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The U.K.’s science secretary has paid damages to a professor whom she suggested had expressed sympathy for Hamas.

Earlier, UK Research and Innovation (UKRI) announced that it had found no evidence of wrongdoing by members of Research England’s expert advisory group on equality, diversity and inclusion, who had been the subject of a social media post by the science secretary, Michelle Donelan, in the wake of the Oct. 7 Hamas attack on Israel and Israel’s subsequent retaliation in Gaza.

Now the law firm Bindmans has confirmed that Donelan has paid undisclosed damages to one of the panel members, Kate Sang, professor of gender and employment studies at Heriot-Watt University. The bill will be paid by the Department for Science, Innovation and Technology.

In a post on X, Donelan claimed that members of the equality group shared “extremist” and “unacceptable” views, saying that she was “outraged” that Sang, as she understood it, described the government’s plan to crack down on Hamas support in the U.K. as “disturbing.”

The science secretary also condemned the “amplification” of a tweet by the advisory body’s chair, Kamna Patel, a development studies academic at UCL, which “condemns violence on both sides but makes reference to Israel’s ‘genocide and apartheid.’”

In a statement posted on X on March 5, Donelan said Sang clarified that her post related to the entirety of an article in The Guardian and not just the headline quoted in her tweet. On that basis, Donelan withdrew her concerns about the post.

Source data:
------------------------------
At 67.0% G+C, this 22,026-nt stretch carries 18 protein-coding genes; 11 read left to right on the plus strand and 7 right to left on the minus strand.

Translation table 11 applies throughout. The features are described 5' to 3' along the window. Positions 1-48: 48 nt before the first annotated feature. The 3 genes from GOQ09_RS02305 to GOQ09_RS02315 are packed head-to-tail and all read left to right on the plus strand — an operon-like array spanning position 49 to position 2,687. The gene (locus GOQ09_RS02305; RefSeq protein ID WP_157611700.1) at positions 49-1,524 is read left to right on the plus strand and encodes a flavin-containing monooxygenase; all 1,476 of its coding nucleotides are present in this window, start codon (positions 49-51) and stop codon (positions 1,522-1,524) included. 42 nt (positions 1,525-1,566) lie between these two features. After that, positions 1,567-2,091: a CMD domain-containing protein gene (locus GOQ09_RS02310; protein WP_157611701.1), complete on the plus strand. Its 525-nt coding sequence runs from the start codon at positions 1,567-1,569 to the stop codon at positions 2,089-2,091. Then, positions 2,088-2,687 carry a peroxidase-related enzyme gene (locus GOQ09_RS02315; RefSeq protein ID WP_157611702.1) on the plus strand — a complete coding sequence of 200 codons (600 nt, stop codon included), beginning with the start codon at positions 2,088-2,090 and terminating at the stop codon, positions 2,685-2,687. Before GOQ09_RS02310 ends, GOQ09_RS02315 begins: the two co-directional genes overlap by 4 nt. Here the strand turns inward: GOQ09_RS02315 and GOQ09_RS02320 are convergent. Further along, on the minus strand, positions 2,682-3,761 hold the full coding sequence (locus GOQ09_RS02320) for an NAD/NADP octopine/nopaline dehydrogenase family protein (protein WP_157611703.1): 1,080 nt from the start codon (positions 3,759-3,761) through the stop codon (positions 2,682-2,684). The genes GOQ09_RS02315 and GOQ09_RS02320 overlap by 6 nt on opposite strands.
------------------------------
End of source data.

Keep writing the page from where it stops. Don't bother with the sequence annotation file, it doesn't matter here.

Bindmans said Donelan based the false allegation on a report by the think tank Policy Exchange.

Donelan said she “fully accept[ed]” that Sang was “not an extremist, a supporter of Hamas or any other proscribed organization” and that she had deleted her original post.

Speaking after the case was settled, Sang said she was “very disturbed by the way in which Michelle Donelan and UKRI behaved.”

“Had they asked me at the start, I would have explained the true position. Instead, Michelle Donelan made a cheap political point at my expense and caused serious damage to my reputation,” Sang said.

Donelan’s intervention led to UKRI suspending the equality group, leading to a debate about freedom of speech, with several academics resigning from UKRI appointments as a result.

Following an independent investigation, UKRI’s board found no evidence of a breach of the advisory group’s terms of reference and no failure to uphold the Nolan principles on public life.

UKRI said it “regrets any difficulties experienced” by members of the group and it “warmly invite[s] the group to reconvene and to contribute their expertise as we resume the group’s important work.”

Patel said that there was “never any need for UKRI to investigate, as it should have been obvious from the start that we had not breached the Nolan principles or expressed extremist views.

“Worryingly, it appears UKRI were steered by who made the claim and not its substance,” Patel said. “It has been a distressing series of events and I am glad that it has concluded with no finding against us.”

Jo Grady, general secretary of the University and College Union, said Donelan “must now apologize for throwing the careers of highly respected academics into turmoil for the sake of another Tory antiwoke headline.”

“This investigation completely exonerates our members and confirms Michelle Donelan’s unprecedented, politicized intervention was an outrageous attack on academic freedom,” Grady said.

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